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The Jews in Ohio.

(Continued from issue #1.)

During the month of August, Messrs. Joseph Jonas, David I. Johnson and Phineas Moses were appointed a special committee to draft a constitution for the purpose of procuring a charter: and on the eighth of January 1830, "Morris Symonds, Jos. Jonas, Morris Moses, David I. Johnson, Solomon Moses, Jos. Symonds, Phineas Moses, Abraham Jonas, Saml. Jonas, Saml. J. De Young, Henry Hyman, Simon Block, David Lewis, Simon Symonds, Bernard Le Jeune, Lewis Levin, and Benjamin Silvers, and all other Israelites who may apply and be accepted into this congregation, and their successors," were, by an act of the General Assembly of the State of Ohio, declared to be "constituted a body corporate and politic, under the name and style of Kal Kodesh Beneh Israel, according to the form and mode of worship of the Polish and German Jews in Cincinnati;" and on the 5th of September following, corresponding with the 11th of Elul 5590, the requisitions of the charter were complied with, and the following named gentlemen were duly elected to the several offices attached to their names, which five officers form the vestry:

Morris Moses, Parnass, (Warden Senior;) Bernard Le Jeune, Gabah Zedokah; Benjamin Silvers, Gabah Beth Hiam, (Wardens Junior;) Joseph Symonds, Treasurer; David G. Seixas, Secretary.

By the recorded names of the seat-holders at this date, our congregation seems to have consisted of thirty-two male, and twenty female adults.

On the 19th of October, 1832, departed this life, Simon Block, Esq., formerly of Richmond, Va. This venerable gentleman had filled the office of Parnass, and volunteered for a considerable time to be our שוחט without any emolument, the congregation not being able to procure one; he was also our only מוהל at that time. He was highly respected and lamented by the members. Being the oldest amongst us, we considered him as the father of the congregation, (peace be unto him.)

Nothing of interest took place, except a gradual increase of the congregation, until 1834, when Messrs. Joseph Jonas, Elias Mayer and Phineas Moses were appointed a committee for building a Synagogue, with full powers to raise funds, collect mate­rials, make contracts, &c.; and it is with considerable gratification we have to record the liberal donations given through the influence of the committee. Fifty-two gentlemen of the Christian faith, our fellow-citizens, gave us towards the building twenty-five dollars each. With very inefficient funds we commenced the good work; but during its progress, with the blessing of God, we were enabled to procure additional subscriptions. With these, and loans from the city banks, we were enabled to bring the holy work to its completion. On the 14th day of Sivan, 5595, corresponding to the 11th of June, 1835, the foundation stone was laid, with suitable enclosures and inscriptions; and with all due form and ceremony, attended with prayers to the supreme Eternal, it was solemnly deposited, in the presence of the building committee and many of the members, by the Rev. Joseph Samuels, our venerable pastor, (now no more.) During this year we received the following donations from our brethren abroad:—$100 from the late Harman Hendricks, Esq., of New York; $170 from a number of our brethren in Philadelphia and Baltimore, whose names we have duly recorded; among them we perceive Jacob I. Cohen, Jr., Esq., of Baltimore, $150; and the following from Philadelphia, viz.: John Moss, Esq., $50; Simpson Morris, Esq., $10; R. & I. Philips, Esqs., $10; H. Gratz, J. Gratz, and L. Allen, Esqs., $20 each; A. L. Hart, A. C. Peixotto, Frederick Samuel, A. Hart, P. S. Rowland, L. Bomeisler, and L. J. Levy, Esqs., $10 each; Mrs. E. Block, of Baltimore, and eleven gentlemen of Philadelphia, $5 each. Five large brass chandeliers were received from the Holy Congregation Shearith Israel, New York, with the condition attached, "that in case the congregation in Cincinnati  at any future period should decline to use them, then to return them to the trustees of this congregation." They were originally used in the old Synagogue at New York, and were received by us with much pleasure. The original donor could have little dreamed at the time that his munificent gift would adorn and enlighten a temple erected to the service of the ever-living God in the far west.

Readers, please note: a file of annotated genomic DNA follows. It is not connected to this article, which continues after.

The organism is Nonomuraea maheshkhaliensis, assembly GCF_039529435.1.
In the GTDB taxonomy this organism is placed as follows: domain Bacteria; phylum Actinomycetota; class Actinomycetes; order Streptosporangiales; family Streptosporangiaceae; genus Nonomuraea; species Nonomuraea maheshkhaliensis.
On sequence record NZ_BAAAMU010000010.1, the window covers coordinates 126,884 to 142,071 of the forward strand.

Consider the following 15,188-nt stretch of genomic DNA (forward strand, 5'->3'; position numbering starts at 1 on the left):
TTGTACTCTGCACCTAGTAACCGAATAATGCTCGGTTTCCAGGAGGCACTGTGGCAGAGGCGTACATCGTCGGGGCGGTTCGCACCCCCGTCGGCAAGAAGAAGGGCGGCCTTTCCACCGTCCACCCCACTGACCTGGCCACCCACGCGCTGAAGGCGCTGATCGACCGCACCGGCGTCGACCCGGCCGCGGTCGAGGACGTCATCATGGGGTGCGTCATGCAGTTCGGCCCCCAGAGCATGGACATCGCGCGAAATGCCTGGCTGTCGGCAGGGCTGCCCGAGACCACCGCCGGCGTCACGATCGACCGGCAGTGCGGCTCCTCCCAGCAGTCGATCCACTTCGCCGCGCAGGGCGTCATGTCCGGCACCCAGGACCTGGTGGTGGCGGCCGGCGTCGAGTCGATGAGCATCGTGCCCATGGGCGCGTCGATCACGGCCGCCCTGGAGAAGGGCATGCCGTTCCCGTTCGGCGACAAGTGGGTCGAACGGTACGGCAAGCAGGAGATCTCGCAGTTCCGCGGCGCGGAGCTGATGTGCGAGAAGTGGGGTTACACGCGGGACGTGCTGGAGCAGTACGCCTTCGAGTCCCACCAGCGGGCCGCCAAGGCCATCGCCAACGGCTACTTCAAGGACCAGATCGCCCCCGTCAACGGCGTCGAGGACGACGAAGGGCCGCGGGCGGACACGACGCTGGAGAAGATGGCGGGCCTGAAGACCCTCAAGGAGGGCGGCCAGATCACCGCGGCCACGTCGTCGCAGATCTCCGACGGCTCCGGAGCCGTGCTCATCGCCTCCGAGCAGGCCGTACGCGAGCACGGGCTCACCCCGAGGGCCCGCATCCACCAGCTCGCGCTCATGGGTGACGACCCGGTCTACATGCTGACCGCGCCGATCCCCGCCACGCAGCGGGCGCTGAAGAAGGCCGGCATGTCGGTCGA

The officers elected for 5586, the year the Synagogue was completed and consecrated were as follows:

Joseph Jonas, Parnass; Elias Mayer, Gabah Zedokah; Phineas Moses, Treasurer; Building Committee; Benjamin Moses, Gabah Beth Hiam; Morris B. Mann, Secretary.